Things You're Just Supposed to Know

Most of the time, Long-Forgotten assumes that readers are already familiar with basic facts
about the Haunted Mansion. If you wanna keep up with the big boys, I suggest you check out
first of all the website, After that, the best place to go is Jason Surrell's book,
The Haunted Mansion: Imagineering a Disney Classic (NY: Disney Editions; 2015). That's the
re-named third edition of The Haunted Mansion: From the Magic Kingdom to the Movies (NY:
Disney Editions, 2003; 2nd ed. 2009). Also essential reading is Jeff Baham's The Unauthorized
Story of Walt Disney's Haunted Mansion (USA: Theme Park Press, 2014; 2nd ed. 2016).

This site is not affiliated in any way with any Walt Disney company. It is an independent
fan site dedicated to critical examination and historical review of the Haunted Mansions.
All images that are © Disney are posted under commonly understood guidelines of Fair Use.


Thursday, July 10, 2014

This is a Bust

This post is a sequel of sorts to our earlier post about the stretching gallery gargoyles. There, we discussed some of the plans once laid for the foyer, that all-important first room. In the Anaheim HM, there is nothing supernatural in the foyer other than the disembodied voice of the Ghost Host. Not so elsewhere. Orlando and Tokyo have the "Master Gracey" changing portrait.

 And until 2019, Phantom Manor had a mirror in which the face of Melanie appears . . .

We learned in the Gargoyles post that at one point the Anaheim foyer was going to play host to a very different kind of manifestation: It was
going to have a raven sitting on a cornice in the corner. This was back when the bird was going to serve as narrator or co-narrator for the ride.

We mentioned also the concept of a talking bust that preceded the raven. We knew about the bust because of (1) this Marc Davis concept art . . .

. . . and because (2) the HM "Story and Song" record album has Mike and Karen first encountering the Ghost Host in the foyer as a voice coming from a marble statue, and we know that the S&S narrative is based on a 1968 show script.

So much by way of review.

"Dick, Here's the Latest, Hot off the Xerox"

Since that earlier post, further information has come to light about the talking bust effect originally planned for the foyer.  In 2013 the D23 website posted an unpublished memo from show writer X Atencio to his boss Dick Irvine, dated July 19, 1968. In it, X provides a "continuity and narrative concept" for the foyer and stretching room(s):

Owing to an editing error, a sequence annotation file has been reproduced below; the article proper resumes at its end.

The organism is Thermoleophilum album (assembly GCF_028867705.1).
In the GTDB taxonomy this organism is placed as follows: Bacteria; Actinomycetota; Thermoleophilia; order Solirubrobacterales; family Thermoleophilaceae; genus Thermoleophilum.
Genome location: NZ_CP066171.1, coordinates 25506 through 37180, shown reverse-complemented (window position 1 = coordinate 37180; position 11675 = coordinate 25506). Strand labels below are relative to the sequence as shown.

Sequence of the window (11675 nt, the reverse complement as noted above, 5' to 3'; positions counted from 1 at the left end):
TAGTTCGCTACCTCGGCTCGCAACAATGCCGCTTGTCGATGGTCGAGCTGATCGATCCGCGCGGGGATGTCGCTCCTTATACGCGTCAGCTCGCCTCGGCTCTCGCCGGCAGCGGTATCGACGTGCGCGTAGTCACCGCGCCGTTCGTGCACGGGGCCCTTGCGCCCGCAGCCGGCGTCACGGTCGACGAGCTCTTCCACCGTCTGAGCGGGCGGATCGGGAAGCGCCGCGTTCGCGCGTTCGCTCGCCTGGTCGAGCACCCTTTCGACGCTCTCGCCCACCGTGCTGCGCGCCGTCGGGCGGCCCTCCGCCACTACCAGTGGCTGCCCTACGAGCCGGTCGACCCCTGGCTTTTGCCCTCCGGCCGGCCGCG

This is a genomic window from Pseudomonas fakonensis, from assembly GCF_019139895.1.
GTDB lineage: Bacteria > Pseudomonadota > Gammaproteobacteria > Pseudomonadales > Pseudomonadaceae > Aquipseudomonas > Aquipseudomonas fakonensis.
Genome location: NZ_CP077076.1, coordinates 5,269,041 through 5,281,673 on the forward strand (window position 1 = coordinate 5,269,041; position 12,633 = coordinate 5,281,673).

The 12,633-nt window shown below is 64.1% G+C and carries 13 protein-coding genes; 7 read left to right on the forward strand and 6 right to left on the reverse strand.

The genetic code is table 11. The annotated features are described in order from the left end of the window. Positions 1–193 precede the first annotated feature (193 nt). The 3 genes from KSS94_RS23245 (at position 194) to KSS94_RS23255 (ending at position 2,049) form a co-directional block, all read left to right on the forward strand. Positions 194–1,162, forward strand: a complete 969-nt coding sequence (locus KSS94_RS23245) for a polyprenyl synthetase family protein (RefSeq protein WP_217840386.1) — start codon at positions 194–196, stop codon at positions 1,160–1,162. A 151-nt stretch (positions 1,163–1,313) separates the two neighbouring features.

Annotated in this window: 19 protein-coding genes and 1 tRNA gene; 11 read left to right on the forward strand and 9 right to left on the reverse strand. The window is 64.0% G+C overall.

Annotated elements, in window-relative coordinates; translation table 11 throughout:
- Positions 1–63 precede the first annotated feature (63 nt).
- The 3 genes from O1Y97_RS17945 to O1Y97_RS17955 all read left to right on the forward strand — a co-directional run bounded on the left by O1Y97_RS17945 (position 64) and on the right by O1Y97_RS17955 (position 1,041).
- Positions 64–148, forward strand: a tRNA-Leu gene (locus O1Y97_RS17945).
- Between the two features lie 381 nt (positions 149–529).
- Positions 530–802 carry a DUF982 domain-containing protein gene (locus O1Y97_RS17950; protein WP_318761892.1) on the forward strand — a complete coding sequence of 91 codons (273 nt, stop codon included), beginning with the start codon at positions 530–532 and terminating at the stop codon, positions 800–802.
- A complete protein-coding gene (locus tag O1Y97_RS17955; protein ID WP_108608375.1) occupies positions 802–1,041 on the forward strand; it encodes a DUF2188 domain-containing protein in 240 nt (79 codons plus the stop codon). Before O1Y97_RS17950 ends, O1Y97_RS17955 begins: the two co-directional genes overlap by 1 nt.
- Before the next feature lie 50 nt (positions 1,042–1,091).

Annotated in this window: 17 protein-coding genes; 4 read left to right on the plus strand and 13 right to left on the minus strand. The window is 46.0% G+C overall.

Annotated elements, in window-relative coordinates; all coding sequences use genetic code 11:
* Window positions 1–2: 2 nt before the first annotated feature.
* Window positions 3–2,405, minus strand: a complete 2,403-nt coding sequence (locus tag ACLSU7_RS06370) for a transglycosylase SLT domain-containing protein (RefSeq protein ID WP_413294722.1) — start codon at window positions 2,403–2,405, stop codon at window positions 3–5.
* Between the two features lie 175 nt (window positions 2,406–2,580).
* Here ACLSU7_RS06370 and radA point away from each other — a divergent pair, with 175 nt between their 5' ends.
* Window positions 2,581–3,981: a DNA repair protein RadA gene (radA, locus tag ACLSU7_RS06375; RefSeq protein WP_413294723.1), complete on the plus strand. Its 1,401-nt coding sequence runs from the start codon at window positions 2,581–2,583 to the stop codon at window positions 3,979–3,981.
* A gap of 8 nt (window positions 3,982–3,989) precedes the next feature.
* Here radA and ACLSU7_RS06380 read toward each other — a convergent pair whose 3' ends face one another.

The patrons enter the foyer of the Haunted Mansion to the dismal tolling of a church bell. A ghostly voice is heard from a talking marble bust (projection) in a niche high in the corner of the room opposite the entrance. This would be designed to attract those in the front of the line to the far corner making room for those at the rear of the queue. This opening statement would have no pertinent relation to the show so those who might miss the first part would not be slighted.

One thing I like to do from time to time around here is try to supply some sort of visual image of unused concepts, like this one.  Here's my attempt, complete with the "opening statement" X scripted for the talking bust.

For a bigger copy, click HERE

The spiel isn't terrible, but I don't think it holds a (flickering) candle to the classic "When hinges creak...."  X's efforts over the next few months to improve what he had written paid off.

The memo describes how the Ghost Host's voice is heard inside the stretching gallery after the elevator door opens, calling the guests in with words to us both familiar and unfamiliar:

Welcome, foolish mortals - welcome to the Haunted Mansion. I am your host, your invisible ghost host. Our tour will begin here in the ghostly gallery - so kindly step all the the way in, please, and make room for everyone. .... There's no turning back now!

The stretching gallery is then described. The most interesting detail is that X says it is "richly decorated but gloomily lit." Now, the actual gallery we ended up with is handsomely designed, no question, but it is not what I would call "richly decorated." X's language suggests to me that something like the fancy-pants stretchroom we see in Marc Davis's concept art may still have been the plan as late as one year before opening day. We saw in the Gargoyles post that the gargoyle candle sconces were a very last minute replacement for the gryphons originally planned, but now we learn that perhaps the entire design of the room was not revamped until surprisingly late in the game as well.

The other interesting thing revealed by the memo is the sheer length of time that having a talking bust in the foyer was the going idea.
Marc Davis's concept sketch is visible in the background in the January 1965 "Tencenniel" program, so it dates back at least to 1964.

Assuming that Marc's idea was at least provisionally accepted as the way the Ghost Host would first communicate with guests, it follows that a foyer bust was the plan for three-and-a-half to four years at the very least. It wasn't dumped in favor of the raven until sometime between X's memo and the first week of February, 1969. Within three months, the raven proposal was also scrapped. Compared to the talking bust, the foyer raven was a flash in the pan.